- Retired NFL player Steve Smith recently opened up about his years-long struggle with depression.
- Another prominent former player, Brian Dawkins, has recently revealed his own struggles with depression, even admitting that he was at one point seriously considering killing himself.
- Smith, for his part, wishes he had been more open about his struggles and wants other athletes to feel comfortable coming forward.
Former NFL wide receiver Steve Smith Sr. wrote a piece for NFL.com on Tuesday in which he opened up about his personal battles with depression over the years. In doing so, he joins newly inducted Hall of Famer Brian Dawkins in a small but seemingly growing list of prominent former football players seeking to change the stigma around mental health in and out of football.
“It’s crucial for everyone to know that acknowledging personal struggles isn’t a sign of weakness, but one of strength,” Smith wrote (emphasis his). “Too often taboo, depression is shut behind closed doors – especially in a tough-guy sport like football, with a social media environment that glorifies successes and status.”
Dawkins, meanwhile, in his Hall of Fame speech on Saturday, said: “I suffer from depression, I went through it mightily my rookie year . . . I was actually planning the way that I would kill myself, so my wife would get the money.”
That two such prominent figures would open up about their mental health battles could help diminish the stigma towards mental illness in football, a sport that, more than any, glorifies an ethos of silent toughness that discourages people from speaking out about their struggles.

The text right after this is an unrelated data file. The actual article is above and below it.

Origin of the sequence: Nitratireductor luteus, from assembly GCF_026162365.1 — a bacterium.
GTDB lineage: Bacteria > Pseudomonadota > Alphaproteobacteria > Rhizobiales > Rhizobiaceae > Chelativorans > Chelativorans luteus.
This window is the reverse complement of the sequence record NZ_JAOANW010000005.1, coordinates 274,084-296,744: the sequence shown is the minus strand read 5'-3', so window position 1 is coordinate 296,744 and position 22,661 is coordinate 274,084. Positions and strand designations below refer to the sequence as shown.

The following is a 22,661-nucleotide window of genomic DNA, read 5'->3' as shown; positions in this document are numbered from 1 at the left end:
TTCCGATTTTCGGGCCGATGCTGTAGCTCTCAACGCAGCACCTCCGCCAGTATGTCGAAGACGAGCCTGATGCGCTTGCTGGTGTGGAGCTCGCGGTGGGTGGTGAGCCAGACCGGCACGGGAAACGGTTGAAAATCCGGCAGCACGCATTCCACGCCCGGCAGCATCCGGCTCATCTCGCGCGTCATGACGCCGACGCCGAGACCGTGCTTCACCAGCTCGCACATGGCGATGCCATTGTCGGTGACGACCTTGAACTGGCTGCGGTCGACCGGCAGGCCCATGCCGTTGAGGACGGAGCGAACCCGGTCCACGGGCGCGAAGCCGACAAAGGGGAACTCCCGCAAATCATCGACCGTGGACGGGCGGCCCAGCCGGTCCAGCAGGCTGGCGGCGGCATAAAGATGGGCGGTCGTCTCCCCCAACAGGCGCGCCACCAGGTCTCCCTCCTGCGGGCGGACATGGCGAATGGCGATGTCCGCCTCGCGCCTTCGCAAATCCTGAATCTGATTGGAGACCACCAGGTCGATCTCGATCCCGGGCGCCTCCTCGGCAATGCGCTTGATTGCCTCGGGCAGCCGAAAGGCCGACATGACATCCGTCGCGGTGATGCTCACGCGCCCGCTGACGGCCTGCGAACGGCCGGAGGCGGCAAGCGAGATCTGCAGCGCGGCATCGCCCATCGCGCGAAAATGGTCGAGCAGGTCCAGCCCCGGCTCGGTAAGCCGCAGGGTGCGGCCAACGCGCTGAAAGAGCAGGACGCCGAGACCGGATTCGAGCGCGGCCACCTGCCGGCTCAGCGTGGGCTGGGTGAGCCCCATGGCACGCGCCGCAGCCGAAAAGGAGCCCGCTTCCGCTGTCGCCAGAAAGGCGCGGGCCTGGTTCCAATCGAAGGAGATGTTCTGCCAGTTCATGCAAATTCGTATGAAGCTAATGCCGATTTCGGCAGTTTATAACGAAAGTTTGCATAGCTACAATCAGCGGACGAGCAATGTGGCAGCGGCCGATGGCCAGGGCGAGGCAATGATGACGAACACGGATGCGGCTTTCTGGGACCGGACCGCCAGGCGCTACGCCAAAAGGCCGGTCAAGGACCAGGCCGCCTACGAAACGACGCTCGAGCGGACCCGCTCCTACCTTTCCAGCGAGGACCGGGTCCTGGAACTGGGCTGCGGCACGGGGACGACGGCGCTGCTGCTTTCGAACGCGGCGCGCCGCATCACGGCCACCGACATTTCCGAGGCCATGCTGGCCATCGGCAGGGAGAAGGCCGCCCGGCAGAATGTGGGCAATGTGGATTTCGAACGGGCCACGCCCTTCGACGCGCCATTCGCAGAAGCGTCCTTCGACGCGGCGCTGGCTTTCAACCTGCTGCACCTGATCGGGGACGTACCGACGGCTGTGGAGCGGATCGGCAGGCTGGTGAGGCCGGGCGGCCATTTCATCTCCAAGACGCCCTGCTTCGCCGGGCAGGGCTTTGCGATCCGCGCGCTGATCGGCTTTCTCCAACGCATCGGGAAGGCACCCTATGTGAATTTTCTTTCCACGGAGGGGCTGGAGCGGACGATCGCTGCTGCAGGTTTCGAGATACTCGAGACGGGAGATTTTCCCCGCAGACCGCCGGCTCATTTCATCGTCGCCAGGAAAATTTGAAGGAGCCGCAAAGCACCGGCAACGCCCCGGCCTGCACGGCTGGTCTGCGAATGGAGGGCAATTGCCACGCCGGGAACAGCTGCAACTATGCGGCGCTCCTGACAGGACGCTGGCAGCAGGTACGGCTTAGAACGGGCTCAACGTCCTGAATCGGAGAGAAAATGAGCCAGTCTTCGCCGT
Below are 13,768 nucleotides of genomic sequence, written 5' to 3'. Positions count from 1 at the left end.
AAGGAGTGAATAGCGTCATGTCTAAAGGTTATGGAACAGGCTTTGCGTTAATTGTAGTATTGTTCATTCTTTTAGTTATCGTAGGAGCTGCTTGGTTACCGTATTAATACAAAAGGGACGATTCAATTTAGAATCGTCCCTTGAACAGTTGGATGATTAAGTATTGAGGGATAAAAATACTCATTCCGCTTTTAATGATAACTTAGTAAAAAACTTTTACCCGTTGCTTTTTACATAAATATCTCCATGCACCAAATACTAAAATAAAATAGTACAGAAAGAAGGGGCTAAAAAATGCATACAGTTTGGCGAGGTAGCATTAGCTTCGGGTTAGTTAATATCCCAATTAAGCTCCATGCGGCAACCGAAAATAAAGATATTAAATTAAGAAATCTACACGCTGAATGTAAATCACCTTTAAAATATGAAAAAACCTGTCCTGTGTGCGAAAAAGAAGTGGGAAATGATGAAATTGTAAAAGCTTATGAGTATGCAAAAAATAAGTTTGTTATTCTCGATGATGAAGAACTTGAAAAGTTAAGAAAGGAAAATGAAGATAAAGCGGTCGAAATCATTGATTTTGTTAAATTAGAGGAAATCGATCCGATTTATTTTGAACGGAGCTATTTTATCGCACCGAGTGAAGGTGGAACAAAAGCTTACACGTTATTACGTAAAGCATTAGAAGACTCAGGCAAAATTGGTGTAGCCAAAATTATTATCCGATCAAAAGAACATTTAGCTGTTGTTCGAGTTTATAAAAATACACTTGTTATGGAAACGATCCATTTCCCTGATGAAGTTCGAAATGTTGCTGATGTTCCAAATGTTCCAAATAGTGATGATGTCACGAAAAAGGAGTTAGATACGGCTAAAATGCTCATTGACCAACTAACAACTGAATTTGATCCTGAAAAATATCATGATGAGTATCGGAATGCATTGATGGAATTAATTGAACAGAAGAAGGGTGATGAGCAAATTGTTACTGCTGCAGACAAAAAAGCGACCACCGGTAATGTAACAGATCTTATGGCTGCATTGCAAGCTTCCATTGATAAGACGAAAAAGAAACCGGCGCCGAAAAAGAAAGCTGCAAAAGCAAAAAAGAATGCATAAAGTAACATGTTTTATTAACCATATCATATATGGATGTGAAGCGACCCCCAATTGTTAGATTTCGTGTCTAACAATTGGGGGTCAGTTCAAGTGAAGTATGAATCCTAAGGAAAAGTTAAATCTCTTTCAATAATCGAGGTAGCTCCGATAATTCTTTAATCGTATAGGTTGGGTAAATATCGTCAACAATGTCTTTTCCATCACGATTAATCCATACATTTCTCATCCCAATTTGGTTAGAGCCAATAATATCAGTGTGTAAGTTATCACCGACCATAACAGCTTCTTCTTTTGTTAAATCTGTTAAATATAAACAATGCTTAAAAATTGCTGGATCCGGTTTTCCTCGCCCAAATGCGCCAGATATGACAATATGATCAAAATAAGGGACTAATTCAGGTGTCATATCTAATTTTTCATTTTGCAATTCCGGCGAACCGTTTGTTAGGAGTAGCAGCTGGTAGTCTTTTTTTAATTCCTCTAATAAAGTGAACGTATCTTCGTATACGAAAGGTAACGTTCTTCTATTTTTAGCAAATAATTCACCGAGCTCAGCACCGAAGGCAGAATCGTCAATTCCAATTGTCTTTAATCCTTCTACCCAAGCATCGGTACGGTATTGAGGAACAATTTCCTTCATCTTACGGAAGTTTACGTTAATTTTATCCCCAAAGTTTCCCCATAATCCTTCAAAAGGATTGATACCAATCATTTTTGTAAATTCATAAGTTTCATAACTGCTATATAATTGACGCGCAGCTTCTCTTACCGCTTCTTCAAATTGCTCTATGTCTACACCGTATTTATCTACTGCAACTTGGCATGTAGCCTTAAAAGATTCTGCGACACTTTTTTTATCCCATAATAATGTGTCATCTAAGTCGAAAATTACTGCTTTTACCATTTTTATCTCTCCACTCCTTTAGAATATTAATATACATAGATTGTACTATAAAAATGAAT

But Smith, in his piece, says that he wishes he had been more open about his struggles during his playing career.
“My family and close friends have always been supportive in everything I’ve done or set out to do, yet I shut them out for years due to my own inner struggle. And within the league, there’s no doubt I would have had three dozen people reach out if I had been brave enough to bare my soul. But I was extremely broken and afraid of negative judgment,” he wrote.
“My advice to anyone suffering from mental health issues – and specifically athletes who can relate – is this: Ask for help. Stop trying to deal with these serious matters alone. You’re not alone. Believe me.”
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